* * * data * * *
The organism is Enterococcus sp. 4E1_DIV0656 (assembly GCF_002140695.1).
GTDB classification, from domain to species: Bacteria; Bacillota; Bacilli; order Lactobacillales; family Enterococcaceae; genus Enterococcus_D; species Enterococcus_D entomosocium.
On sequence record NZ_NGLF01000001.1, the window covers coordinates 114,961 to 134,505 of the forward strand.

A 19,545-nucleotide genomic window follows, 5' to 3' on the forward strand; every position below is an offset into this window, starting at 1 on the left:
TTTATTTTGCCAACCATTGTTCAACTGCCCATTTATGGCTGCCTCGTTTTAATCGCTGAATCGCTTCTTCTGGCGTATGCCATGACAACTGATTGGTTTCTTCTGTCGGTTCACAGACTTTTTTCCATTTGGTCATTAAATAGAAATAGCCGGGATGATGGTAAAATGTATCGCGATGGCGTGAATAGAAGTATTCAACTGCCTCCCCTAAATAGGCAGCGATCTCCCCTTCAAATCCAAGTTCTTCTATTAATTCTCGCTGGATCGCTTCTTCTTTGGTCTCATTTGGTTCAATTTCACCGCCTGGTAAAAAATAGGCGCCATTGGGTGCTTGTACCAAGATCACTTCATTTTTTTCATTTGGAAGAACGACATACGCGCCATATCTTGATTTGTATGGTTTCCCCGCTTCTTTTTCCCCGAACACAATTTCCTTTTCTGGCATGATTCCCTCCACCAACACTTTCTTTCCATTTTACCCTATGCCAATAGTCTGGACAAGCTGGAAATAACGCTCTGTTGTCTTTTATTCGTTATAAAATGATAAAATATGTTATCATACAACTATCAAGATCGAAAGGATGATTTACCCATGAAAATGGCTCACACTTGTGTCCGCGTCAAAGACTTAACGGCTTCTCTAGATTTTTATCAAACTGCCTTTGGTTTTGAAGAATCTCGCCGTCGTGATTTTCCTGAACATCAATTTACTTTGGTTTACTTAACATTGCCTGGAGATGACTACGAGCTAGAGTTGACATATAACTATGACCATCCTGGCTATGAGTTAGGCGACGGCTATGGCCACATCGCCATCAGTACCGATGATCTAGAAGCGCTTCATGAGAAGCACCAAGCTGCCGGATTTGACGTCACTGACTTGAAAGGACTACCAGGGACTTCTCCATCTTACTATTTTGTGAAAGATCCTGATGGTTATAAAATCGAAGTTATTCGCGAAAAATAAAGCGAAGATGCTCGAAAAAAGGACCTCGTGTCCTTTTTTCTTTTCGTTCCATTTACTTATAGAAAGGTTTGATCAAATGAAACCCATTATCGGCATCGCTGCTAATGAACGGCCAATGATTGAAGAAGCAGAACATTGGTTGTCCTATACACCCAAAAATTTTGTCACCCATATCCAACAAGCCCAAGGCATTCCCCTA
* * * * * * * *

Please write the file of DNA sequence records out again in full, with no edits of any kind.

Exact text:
The organism is Enterococcus sp. 4E1_DIV0656 (assembly GCF_002140695.1).
GTDB classification, from domain to species: Bacteria; Bacillota; Bacilli; order Lactobacillales; family Enterococcaceae; genus Enterococcus_D; species Enterococcus_D entomosocium.
On sequence record NZ_NGLF01000001.1, the window covers coordinates 114,961 to 134,505 of the forward strand.

A 19,545-nucleotide genomic window follows, 5' to 3' on the forward strand; every position below is an offset into this window, starting at 1 on the left:
TTTATTTTGCCAACCATTGTTCAACTGCCCATTTATGGCTGCCTCGTTTTAATCGCTGAATCGCTTCTTCTGGCGTATGCCATGACAACTGATTGGTTTCTTCTGTCGGTTCACAGACTTTTTTCCATTTGGTCATTAAATAGAAATAGCCGGGATGATGGTAAAATGTATCGCGATGGCGTGAATAGAAGTATTCAACTGCCTCCCCTAAATAGGCAGCGATCTCCCCTTCAAATCCAAGTTCTTCTATTAATTCTCGCTGGATCGCTTCTTCTTTGGTCTCATTTGGTTCAATTTCACCGCCTGGTAAAAAATAGGCGCCATTGGGTGCTTGTACCAAGATCACTTCATTTTTTTCATTTGGAAGAACGACATACGCGCCATATCTTGATTTGTATGGTTTCCCCGCTTCTTTTTCCCCGAACACAATTTCCTTTTCTGGCATGATTCCCTCCACCAACACTTTCTTTCCATTTTACCCTATGCCAATAGTCTGGACAAGCTGGAAATAACGCTCTGTTGTCTTTTATTCGTTATAAAATGATAAAATATGTTATCATACAACTATCAAGATCGAAAGGATGATTTACCCATGAAAATGGCTCACACTTGTGTCCGCGTCAAAGACTTAACGGCTTCTCTAGATTTTTATCAAACTGCCTTTGGTTTTGAAGAATCTCGCCGTCGTGATTTTCCTGAACATCAATTTACTTTGGTTTACTTAACATTGCCTGGAGATGACTACGAGCTAGAGTTGACATATAACTATGACCATCCTGGCTATGAGTTAGGCGACGGCTATGGCCACATCGCCATCAGTACCGATGATCTAGAAGCGCTTCATGAGAAGCACCAAGCTGCCGGATTTGACGTCACTGACTTGAAAGGACTACCAGGGACTTCTCCATCTTACTATTTTGTGAAAGATCCTGATGGTTATAAAATCGAAGTTATTCGCGAAAAATAAAGCGAAGATGCTCGAAAAAAGGACCTCGTGTCCTTTTTTCTTTTCGTTCCATTTACTTATAGAAAGGTTTGATCAAATGAAACCCATTATCGGCATCGCTGCTAATGAACGGCCAATGATTGAAGAAGCAGAACATTGGTTGTCCTATACACCCAAAAATTTTGTCACCCATATCCAACAAGCCCAAGGCATTCCCCTA